Blackhawk job losses detailed; declining enrollment cited
TOWN OF ROCK—Blackhawk Technical College will not fill eight open positions, in addition to the previously announced 11 positions it is eliminating in the coming school year.
Of the total 19 positions, 12 are instructors and two are counselors.
The 14 instructors and counselors represent about 13 percent of the 106 positions represented by the faculty union.
A shrinking student body played a big role in the decision, said Brian Gohlke, vice president for human resources.
Officials also have talked about budget constraints in the face of declining state support.
Gohlke on Friday completed informing all of the employees who will be laid off as of July 1, so he was able to release a list of those positions. They are two diesel mechanics instructors, one nursing instructor, one adult basic skills instructor and two limited-term instructors, one in business management and one in the automotive technician program.
Also being laid off are a student-support assistant who helps students register, a counseling and advising assistant and a marketing research specialist.
Blackhawk is laying off the only two instructors in the diesel and heavy equipment technician program. The plan is to make changes in the program and then to hire one instructor, Gohlke said.
Gohlke said he was not familiar with the changes to be made in the diesel program.
The open positions that won't be filled are instructors in nursing, medical assistant, communications and information technology systems, as well as a continuing education coordinator, business and operations coordinator and a Wingspan coordinator.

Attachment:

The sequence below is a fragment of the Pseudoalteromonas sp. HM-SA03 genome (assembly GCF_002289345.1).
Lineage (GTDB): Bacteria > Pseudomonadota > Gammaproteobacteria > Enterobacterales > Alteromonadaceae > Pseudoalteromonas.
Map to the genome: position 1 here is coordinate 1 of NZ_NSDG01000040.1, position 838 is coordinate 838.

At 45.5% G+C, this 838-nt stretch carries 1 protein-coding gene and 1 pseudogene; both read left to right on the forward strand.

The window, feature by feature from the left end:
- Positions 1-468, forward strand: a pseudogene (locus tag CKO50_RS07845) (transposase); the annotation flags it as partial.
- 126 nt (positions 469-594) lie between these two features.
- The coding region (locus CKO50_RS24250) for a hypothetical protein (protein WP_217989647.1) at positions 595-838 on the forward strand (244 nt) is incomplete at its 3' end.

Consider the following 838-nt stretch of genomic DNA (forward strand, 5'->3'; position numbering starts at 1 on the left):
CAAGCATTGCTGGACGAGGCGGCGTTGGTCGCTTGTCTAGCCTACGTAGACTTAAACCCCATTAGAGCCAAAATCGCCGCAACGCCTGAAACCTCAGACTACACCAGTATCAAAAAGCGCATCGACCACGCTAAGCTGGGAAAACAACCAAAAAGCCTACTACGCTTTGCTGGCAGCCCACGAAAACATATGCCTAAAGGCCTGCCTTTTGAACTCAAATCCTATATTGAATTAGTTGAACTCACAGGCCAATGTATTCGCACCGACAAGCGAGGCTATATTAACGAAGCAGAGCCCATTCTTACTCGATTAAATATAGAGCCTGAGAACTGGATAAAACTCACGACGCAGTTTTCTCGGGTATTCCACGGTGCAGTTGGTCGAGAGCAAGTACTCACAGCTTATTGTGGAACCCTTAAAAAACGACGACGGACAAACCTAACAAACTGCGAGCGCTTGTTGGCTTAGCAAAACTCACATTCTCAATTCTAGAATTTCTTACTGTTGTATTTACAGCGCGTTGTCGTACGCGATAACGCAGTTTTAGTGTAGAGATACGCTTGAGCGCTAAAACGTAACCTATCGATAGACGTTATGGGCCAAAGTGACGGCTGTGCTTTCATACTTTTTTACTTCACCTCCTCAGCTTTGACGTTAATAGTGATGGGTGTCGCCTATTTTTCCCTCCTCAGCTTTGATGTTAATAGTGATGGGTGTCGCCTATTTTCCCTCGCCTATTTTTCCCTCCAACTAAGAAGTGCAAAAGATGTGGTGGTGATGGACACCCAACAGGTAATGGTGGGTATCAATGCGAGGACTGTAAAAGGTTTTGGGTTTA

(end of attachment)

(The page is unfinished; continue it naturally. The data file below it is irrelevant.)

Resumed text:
Wingspan supports students who are displaced homemakers or enrolled in nontraditional occupation programs.
The Wingspan coordinator is a part-time position, and that person also works as a student assessment coordinator. Both positions are funded by grants that are ending. The Wingspan coordinator will be shifted to a different job, Gohlke said.
Nursing has been a popular program, but nursing has no current waiting list, Gohlke said.
“Our enrollment has declined over the last three years, and that could be expected because of the huge increase related to (the closings of) General Motors and related businesses (in 2008-09), Gohlke said.
“We've seen a steady decline in our enrollment, and hopefully that's because more people are getting jobs who might otherwise seek an education at Blackhawk,” Gohlke added.
Leaving the eight positions open and eliminating the 11 other positions is expected to save $1.77 million.
College officials also are planning non-personnel cuts in the 2014-15 budget, Gohlke said. Those cuts are expected to be presented to the college's board when it meets April 17.